Code P0351 is defined as “Ignition Coil `A` Primary/Secondary Circuit Malfunction.” It`s an OBD-II diagnostic trouble code (DTC) that indicates a fault with ignition coil `A` (a problem with the coil on cylinder #1 or its circuit).
To test for voltage output, connect a spark tester to the high-tension output terminal of the ignition coil. Then, crank the engine and observe the spark tester. If the spark is strong and consistent, the ignition coil is functioning correctly. However, if there`s no spark or a weak spark, the ignition coil is faulty.
Yes. While the damage may seem small initially, the longer you drive with a bad oxygen sensor, the worse the damage will become. Eventually, you may experience rough idling, poor acceleration, engine misfires, an illuminated check engine light, and failed emission tests.
Repairing a misfiring engine can be simple or complicated, depending on the reason it is misfiring. The most common causes of engine misfires are: worn spark plugs, weak fuel injector, vacuum leak, worn valve seals, carbon tracking, and no voltage at the coil.
The engine misfires. Once a timing chain is stretched and has lost its integrity, the chain may skip a gear and lose the necessary coordination leading to an engine misfire. Repeated misfires could indicate a timing chain issue and should be investigated.
What kills ignition coils is location; being mounted in one of the hottest, most vibration prone and dirtiest parts of the engine. Modern ignition coils are typically located between two camshafts on the valve cover and exposed to dirt and oil.
If an ignition coil is not working properly, your engine will likely misfire. A misfiring engine results in a jerking or sputtering feel when you are moving at normal speeds. When you stop, a misfire from a bad ignition coil may cause your vehicle to run roughly, vibrate or shake.
Vibrations can damage ignition coil windings and insulation causing shorts or breaks in the secondary windings. The overheating of ignition coils can hinder their ability to conduct electricity. Wear and tear is a common reason for ignition coils failing.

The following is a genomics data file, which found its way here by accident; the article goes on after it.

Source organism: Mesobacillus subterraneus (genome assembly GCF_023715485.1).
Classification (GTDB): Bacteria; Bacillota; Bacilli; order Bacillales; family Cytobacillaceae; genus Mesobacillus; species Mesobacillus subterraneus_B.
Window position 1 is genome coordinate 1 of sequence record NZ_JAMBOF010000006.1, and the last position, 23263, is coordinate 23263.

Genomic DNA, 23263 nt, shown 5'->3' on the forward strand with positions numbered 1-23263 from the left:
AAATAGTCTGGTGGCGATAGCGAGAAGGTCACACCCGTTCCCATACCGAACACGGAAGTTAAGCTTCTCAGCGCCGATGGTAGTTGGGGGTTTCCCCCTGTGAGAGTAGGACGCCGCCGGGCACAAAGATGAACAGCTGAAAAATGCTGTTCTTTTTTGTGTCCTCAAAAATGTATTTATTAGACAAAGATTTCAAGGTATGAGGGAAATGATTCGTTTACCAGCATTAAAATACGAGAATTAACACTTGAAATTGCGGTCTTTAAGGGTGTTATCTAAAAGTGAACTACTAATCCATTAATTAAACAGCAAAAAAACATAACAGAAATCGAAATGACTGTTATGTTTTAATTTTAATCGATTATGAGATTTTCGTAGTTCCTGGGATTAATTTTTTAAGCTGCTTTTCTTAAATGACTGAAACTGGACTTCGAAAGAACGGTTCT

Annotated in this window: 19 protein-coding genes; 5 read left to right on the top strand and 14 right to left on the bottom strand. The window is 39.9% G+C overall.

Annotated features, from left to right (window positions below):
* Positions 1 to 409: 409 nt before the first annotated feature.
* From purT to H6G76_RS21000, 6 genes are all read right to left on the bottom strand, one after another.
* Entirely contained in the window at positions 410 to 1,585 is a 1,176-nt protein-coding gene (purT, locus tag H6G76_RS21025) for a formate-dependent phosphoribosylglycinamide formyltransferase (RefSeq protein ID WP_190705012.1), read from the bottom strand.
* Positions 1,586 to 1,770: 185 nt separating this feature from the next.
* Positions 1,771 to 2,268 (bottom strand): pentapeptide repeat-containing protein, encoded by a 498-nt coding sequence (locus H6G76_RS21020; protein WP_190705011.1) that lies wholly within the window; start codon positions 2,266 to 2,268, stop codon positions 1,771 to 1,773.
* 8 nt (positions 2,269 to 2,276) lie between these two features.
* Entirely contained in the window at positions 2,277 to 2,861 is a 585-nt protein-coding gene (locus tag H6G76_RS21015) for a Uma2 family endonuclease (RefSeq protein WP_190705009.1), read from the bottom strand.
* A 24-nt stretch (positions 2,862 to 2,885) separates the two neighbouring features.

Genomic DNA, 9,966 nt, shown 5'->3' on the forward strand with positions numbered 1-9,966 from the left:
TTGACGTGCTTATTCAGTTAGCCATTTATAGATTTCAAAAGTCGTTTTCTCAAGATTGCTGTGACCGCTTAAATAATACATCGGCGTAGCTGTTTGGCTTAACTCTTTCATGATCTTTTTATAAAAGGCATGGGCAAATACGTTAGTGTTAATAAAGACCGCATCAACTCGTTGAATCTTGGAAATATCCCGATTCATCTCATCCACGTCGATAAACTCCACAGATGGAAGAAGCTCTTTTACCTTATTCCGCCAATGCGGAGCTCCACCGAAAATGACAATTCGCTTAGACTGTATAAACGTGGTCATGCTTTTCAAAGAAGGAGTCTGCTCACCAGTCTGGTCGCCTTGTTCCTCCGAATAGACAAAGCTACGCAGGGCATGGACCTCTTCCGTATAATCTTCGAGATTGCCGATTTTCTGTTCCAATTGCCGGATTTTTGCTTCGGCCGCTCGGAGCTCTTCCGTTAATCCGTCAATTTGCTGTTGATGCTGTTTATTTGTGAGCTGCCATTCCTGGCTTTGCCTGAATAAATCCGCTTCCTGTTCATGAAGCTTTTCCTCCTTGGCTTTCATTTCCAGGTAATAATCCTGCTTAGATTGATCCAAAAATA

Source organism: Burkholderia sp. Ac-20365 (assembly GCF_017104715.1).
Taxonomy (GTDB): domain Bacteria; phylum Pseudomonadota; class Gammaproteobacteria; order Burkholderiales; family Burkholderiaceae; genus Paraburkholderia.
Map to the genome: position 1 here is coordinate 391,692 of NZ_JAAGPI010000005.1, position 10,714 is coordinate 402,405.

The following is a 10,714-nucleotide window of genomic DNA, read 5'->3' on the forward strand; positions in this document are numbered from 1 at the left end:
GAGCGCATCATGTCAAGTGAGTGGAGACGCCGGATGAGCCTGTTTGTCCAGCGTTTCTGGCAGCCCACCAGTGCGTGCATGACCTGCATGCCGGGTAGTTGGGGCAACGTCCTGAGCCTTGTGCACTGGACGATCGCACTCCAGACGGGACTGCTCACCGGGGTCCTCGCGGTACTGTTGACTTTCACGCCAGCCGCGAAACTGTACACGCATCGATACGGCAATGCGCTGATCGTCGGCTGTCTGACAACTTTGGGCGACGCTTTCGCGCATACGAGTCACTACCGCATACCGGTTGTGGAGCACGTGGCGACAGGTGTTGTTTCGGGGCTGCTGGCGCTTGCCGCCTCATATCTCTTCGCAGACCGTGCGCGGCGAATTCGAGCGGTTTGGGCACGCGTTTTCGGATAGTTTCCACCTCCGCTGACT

How Long Do Ignition Coils Last? Ignition coils generally last 80,000 to 100,000 miles. However, as with most vehicle components, certain conditions like the ones below may cause them to fail sooner.
In addition to being more reliable, coil packs are generally credited with providing more horsepower and torque than a common distributor. Because a coil pack generally creates a much more efficient spark, it also known to provide a slight fuel efficiency improvement over vehicles that use standard distributor caps.
If you have a faulty coil, it`s going to cost you between $200 and $300 on average to replace it, not to mention the frustration and downtime you`ll experience. Learn more about what an ignition coil is, what it does, ignition coil replacement cost, and how you can tell when it`s bad.
For some V6 engines (6 cylinder), the intake manifold has to be taken out to access the bad spark plug, taking the labor costs as high as $260-$320 for the vehicle. In total, spark plugs replacement can cost you anywhere from $100-$250 on the low end and $250-$500 on the high end (usually for a V6 engine).
The ignition coil on car is supposed to last around 100,000 miles or more. You will have reduced gas mileage when coil begins to go bad and becomes less able to transfer power. Your car requires more fuel to run, this means you will spend more money on gas than normal.
In this type of system, a four-cylinder engine has two coils, a six cylinder has three coils, and a V-8 has four coils. The coils are often mounted together in a coil pack, Figure 10-10.